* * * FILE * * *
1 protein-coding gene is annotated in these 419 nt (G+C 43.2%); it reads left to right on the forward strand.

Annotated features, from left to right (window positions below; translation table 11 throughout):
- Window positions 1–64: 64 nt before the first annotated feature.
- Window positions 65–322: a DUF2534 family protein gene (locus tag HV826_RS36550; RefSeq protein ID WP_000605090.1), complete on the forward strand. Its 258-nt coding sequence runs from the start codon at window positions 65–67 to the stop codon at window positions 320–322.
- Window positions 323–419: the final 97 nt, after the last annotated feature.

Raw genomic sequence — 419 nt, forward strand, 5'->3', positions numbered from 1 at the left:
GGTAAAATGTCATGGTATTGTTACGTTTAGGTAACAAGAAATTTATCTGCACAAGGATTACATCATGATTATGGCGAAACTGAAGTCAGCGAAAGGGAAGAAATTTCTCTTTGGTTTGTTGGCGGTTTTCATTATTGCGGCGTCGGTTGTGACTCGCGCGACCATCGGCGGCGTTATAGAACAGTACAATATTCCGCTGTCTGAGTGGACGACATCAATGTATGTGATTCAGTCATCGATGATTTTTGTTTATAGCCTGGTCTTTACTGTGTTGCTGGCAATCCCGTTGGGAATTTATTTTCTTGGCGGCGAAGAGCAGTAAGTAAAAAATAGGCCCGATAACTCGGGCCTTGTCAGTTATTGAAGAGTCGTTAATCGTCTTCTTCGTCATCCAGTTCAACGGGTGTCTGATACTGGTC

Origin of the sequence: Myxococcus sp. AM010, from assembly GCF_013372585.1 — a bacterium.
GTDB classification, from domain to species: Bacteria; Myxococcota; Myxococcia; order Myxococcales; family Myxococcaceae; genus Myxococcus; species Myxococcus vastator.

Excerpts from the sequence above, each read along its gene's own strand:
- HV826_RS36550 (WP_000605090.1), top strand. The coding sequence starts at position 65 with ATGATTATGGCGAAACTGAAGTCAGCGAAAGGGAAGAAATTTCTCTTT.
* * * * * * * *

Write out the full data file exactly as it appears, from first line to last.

1 protein-coding gene is annotated in these 419 nt (G+C 43.2%); it reads left to right on the forward strand.

Annotated features, from left to right (window positions below; translation table 11 throughout):
- Window positions 1–64: 64 nt before the first annotated feature.
- Window positions 65–322: a DUF2534 family protein gene (locus tag HV826_RS36550; RefSeq protein ID WP_000605090.1), complete on the forward strand. Its 258-nt coding sequence runs from the start codon at window positions 65–67 to the stop codon at window positions 320–322.
- Window positions 323–419: the final 97 nt, after the last annotated feature.

Raw genomic sequence — 419 nt, forward strand, 5'->3', positions numbered from 1 at the left:
GGTAAAATGTCATGGTATTGTTACGTTTAGGTAACAAGAAATTTATCTGCACAAGGATTACATCATGATTATGGCGAAACTGAAGTCAGCGAAAGGGAAGAAATTTCTCTTTGGTTTGTTGGCGGTTTTCATTATTGCGGCGTCGGTTGTGACTCGCGCGACCATCGGCGGCGTTATAGAACAGTACAATATTCCGCTGTCTGAGTGGACGACATCAATGTATGTGATTCAGTCATCGATGATTTTTGTTTATAGCCTGGTCTTTACTGTGTTGCTGGCAATCCCGTTGGGAATTTATTTTCTTGGCGGCGAAGAGCAGTAAGTAAAAAATAGGCCCGATAACTCGGGCCTTGTCAGTTATTGAAGAGTCGTTAATCGTCTTCTTCGTCATCCAGTTCAACGGGTGTCTGATACTGGTC

Origin of the sequence: Myxococcus sp. AM010, from assembly GCF_013372585.1 — a bacterium.
GTDB classification, from domain to species: Bacteria; Myxococcota; Myxococcia; order Myxococcales; family Myxococcaceae; genus Myxococcus; species Myxococcus vastator.

Excerpts from the sequence above, each read along its gene's own strand:
- HV826_RS36550 (WP_000605090.1), top strand. The coding sequence starts at position 65 with ATGATTATGGCGAAACTGAAGTCAGCGAAAGGGAAGAAATTTCTCTTT.